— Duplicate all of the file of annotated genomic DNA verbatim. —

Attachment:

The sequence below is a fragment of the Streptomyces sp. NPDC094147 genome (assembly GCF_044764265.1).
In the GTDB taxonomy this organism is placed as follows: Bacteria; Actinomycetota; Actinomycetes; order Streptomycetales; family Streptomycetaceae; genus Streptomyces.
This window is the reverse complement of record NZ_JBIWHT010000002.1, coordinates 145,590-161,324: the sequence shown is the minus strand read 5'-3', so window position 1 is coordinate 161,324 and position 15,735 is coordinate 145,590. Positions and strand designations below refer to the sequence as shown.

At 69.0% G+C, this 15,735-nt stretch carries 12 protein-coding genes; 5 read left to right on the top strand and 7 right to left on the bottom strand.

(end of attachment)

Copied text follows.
The sequence below is a fragment of the Streptomyces sp. NPDC094147 genome (assembly GCF_044764265.1).
In the GTDB taxonomy this organism is placed as follows: Bacteria; Actinomycetota; Actinomycetes; order Streptomycetales; family Streptomycetaceae; genus Streptomyces.
This window is the reverse complement of record NZ_JBIWHT010000002.1, coordinates 145,590-161,324: the sequence shown is the minus strand read 5'-3', so window position 1 is coordinate 161,324 and position 15,735 is coordinate 145,590. Positions and strand designations below refer to the sequence as shown.

At 69.0% G+C, this 15,735-nt stretch carries 12 protein-coding genes; 5 read left to right on the top strand and 7 right to left on the bottom strand.